UCSC praise for Professor Satsuka's new book
"This brilliant exposition of postcolonial translation shows how nature emerges through lively reworkings of the West. Shiho Satsuka frees science studies, still trapped inside the imagined closure and coherence of the West, to address environmental knowledge in a diverse world. Nature in Translation is a pioneering intervention." —Anna Lowenhaupt Tsing, Professor of Anthropology at UC Santa Cruz and coeditor of Words in Motion: Toward a Global Lexicon
From the publishers:
Nature in Translation by Shiho Satsuka is an ethnographic exploration in the cultural politics of the translation of knowledge about nature. Shiho Satsuka follows the Japanese tour guides who lead hikes, nature walks, and sightseeing bus tours for Japanese tourists in Canada's Banff National Park and illustrates how they aspired to become local "nature interpreters" by learning the ecological knowledge authorized by the National Park. The guides assumed the universal appeal of Canada’s magnificent nature, but their struggle in translating nature reveals that our understanding of nature—including scientific knowledge—is always shaped by the specific socio-cultural concerns of the particular historical context. These include the changing meanings of work in a neoliberal economy, as well as culturally-specific dreams of finding freedom and self-actualization in Canada's vast nature. Drawing on nearly two years of fieldwork in Banff and a decade of conversations with the guides, Satsuka argues that knowing nature is an unending process of cultural translation, full of tensions, contradictions, and frictions. Ultimately, the translation of nature concerns what counts as human, what kind of society is envisioned, and who is included and excluded in the society as a legitimate subject.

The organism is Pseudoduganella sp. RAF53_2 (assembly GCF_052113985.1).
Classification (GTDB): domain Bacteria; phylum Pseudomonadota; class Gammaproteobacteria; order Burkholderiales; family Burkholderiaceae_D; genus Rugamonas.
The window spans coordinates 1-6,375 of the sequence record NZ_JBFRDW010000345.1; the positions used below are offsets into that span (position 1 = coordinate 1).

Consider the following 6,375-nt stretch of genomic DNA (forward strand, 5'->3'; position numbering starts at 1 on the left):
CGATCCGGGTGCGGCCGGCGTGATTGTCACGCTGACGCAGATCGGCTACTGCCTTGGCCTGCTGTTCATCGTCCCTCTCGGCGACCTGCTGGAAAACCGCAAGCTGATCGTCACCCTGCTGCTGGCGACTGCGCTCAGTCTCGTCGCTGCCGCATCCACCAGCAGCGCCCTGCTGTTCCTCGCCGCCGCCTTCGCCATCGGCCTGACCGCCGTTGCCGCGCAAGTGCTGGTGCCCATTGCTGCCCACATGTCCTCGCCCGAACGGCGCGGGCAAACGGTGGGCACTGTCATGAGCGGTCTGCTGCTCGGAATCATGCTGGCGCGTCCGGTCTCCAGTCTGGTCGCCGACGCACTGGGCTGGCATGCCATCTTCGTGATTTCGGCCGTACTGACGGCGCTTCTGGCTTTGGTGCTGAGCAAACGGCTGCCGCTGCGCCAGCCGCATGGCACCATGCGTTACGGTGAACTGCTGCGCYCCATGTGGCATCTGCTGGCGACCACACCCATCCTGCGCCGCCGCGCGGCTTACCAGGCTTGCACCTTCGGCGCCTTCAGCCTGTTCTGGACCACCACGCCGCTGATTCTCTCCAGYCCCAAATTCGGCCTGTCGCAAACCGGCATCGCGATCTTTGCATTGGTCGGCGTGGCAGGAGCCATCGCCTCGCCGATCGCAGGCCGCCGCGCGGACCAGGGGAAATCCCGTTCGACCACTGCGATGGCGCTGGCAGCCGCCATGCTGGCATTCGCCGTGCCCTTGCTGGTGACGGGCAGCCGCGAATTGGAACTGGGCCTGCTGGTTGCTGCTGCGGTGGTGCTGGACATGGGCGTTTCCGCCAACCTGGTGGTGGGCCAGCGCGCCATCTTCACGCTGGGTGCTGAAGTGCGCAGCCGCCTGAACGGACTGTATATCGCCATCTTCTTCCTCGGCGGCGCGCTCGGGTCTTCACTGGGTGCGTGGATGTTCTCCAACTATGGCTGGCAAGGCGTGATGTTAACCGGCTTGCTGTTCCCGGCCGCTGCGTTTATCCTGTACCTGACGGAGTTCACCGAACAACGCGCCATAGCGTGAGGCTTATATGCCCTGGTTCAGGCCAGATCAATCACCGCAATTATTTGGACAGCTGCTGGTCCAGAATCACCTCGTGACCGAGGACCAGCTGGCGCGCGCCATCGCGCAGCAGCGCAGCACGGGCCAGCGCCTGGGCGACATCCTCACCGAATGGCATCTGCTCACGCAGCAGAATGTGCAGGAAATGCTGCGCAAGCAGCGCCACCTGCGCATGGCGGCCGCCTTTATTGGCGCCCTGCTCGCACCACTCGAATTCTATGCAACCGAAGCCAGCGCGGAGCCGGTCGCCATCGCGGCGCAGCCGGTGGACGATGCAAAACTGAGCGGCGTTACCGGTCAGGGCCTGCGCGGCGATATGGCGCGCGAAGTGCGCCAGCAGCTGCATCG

About the author:
Shiho Satsuka is an Associate Professor at the University of Toronto, St George. She earned her Ph.D. in anthropology from UC Santa Cruz in 2004. Her research concerns the politics of knowledge, discourses of nature and science, and cultural practices of capitalism. She is interested in how divergent understandings of nature are produced, circulated, contested and transformed in translocal interactions shaped by the global expansion of capitalism. Nature in Translation: Freedom, Subjectivity and Japanese Tourism Encounters in Canada is her first book and analyzes the way Japanese tour guides translate ecological knowledge in national parks in the Canadian Rockies.